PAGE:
Today was my first experience with a squat toilet. All the girls have used them before, but since bathrooms here usually have urinals, guys don't have as many opportunities. Today after class, though, I really needed to go. Luckily I had accompanied the people who are in the cooking class to the restaurant where class was going to be held, so I at least had a ritzy squat toilet (they even had toilet paper in the stall!). I wasn't really clear on the procedure for a squat toilet, but I managed. My balance left something to be desired, and my legs felt sore afterward, but other than that it wasn't too bad. I prefer the western-style toilets we have in our apartments, though, even though our bathroom is missing some of the panels in the roof and you're always wondering what kind of rodent will spring at you out of the rafters.
It was sunny yesterday. Coming from the Sunshine State, I would have thought that I would have had my share of sun, and I actually haven't minded the weather here so much. Every day, though, it's overcast or raining, and so I can totally understand the saying they have about the province we're in: "Sichuan dogs bark at the sun." Seriously, yesterday the sun was out and I stopped walking and just kind of looked at the sun. Smog or fog or clouds or something was still in the way, so I wasn't in danger of being blinded--this is Chengdu's version of the sun, not Orlando's.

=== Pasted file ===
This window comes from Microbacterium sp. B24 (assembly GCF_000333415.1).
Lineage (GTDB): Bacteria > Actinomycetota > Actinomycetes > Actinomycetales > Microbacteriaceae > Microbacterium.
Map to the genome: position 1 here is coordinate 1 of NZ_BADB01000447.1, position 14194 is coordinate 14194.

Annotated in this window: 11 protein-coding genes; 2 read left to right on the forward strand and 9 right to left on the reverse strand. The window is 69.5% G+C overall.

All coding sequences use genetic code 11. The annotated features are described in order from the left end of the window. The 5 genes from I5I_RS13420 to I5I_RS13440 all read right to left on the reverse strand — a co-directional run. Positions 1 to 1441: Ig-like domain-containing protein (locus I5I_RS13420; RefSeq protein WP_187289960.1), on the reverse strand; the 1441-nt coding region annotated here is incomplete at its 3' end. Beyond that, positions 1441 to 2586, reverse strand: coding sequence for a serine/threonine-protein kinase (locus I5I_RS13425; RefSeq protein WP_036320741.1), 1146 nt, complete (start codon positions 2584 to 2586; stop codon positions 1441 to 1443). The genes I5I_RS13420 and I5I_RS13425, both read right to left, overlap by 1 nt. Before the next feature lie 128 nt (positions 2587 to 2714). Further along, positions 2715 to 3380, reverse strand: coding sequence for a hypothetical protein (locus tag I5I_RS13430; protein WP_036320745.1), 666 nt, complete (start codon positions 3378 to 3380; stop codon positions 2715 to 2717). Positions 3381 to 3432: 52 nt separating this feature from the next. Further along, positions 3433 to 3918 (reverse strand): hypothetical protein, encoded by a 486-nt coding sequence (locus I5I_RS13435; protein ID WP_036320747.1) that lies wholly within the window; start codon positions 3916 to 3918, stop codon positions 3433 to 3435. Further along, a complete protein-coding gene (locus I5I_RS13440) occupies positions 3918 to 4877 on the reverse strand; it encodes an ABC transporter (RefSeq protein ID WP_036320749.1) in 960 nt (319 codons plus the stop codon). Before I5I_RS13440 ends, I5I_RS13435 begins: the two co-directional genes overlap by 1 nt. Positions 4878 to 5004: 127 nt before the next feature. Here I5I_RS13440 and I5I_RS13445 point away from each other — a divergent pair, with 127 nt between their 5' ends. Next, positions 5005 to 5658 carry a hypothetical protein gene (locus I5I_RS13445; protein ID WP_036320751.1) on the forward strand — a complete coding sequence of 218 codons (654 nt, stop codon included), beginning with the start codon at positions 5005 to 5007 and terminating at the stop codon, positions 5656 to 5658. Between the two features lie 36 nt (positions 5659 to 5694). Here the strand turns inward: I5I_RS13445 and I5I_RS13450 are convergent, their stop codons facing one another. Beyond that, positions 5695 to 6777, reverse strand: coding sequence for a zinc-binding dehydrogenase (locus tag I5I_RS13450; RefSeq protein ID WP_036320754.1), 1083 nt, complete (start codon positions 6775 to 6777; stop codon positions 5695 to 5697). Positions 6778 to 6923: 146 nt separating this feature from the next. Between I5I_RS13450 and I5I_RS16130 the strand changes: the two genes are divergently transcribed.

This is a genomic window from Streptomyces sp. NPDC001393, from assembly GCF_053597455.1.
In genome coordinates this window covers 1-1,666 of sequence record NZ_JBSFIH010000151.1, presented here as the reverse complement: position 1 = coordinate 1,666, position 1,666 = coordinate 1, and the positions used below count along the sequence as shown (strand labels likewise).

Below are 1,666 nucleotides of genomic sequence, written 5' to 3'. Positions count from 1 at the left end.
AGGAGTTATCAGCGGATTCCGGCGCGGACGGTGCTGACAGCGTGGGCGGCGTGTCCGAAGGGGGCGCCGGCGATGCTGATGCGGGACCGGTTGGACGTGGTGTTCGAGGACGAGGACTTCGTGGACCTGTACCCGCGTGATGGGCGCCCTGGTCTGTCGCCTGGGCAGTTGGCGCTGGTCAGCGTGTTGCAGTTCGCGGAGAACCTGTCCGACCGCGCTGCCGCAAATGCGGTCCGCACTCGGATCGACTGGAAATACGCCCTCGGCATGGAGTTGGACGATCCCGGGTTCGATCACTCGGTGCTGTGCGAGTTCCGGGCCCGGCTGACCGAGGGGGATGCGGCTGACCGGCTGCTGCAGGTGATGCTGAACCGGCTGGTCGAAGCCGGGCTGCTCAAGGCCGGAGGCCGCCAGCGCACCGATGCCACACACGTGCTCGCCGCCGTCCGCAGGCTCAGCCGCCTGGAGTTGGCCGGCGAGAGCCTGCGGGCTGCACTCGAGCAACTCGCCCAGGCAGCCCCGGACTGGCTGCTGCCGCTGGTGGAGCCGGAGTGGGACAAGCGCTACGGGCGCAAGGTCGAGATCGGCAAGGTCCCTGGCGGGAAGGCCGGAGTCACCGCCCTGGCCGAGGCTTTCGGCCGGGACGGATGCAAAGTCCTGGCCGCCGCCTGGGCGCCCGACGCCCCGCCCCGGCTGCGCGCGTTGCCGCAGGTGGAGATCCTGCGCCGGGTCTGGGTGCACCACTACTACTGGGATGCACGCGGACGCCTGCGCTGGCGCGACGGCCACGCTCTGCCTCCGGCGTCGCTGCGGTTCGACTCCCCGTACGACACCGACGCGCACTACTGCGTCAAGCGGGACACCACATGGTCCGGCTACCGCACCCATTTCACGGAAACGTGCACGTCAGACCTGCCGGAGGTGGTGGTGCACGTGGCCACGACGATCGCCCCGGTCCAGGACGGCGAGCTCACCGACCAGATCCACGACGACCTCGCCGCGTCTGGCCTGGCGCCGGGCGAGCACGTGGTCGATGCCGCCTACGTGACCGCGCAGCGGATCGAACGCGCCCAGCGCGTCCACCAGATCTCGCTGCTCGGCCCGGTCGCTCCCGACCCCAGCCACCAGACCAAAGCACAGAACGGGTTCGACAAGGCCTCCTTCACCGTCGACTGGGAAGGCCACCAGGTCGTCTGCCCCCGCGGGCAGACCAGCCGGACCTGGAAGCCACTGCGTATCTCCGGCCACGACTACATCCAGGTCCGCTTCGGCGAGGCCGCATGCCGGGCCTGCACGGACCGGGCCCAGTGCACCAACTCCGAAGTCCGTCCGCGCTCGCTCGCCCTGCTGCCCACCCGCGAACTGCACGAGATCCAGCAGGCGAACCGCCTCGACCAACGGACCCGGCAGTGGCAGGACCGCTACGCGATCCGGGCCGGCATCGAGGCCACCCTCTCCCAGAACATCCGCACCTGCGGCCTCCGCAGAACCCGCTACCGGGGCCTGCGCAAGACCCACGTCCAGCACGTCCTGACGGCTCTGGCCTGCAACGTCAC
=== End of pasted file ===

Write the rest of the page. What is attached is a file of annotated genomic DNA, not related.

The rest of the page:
And then, I saw shadows. I actually saw shadows first, was surprised, and then thought to look at the sun. (It made me think of the Switchfoot song "The shadow proves the sunshine.") Today I was paying extra close attention because I didn't want to sound ridiculous writing here that people in Chengdu don't have shadows. But it's true. Two reasons: the sun is always obscured, so light is diffuse and seems to just come from the sky in general; and, the ground is usually wet and it's hard to see shadows through a city of puddles.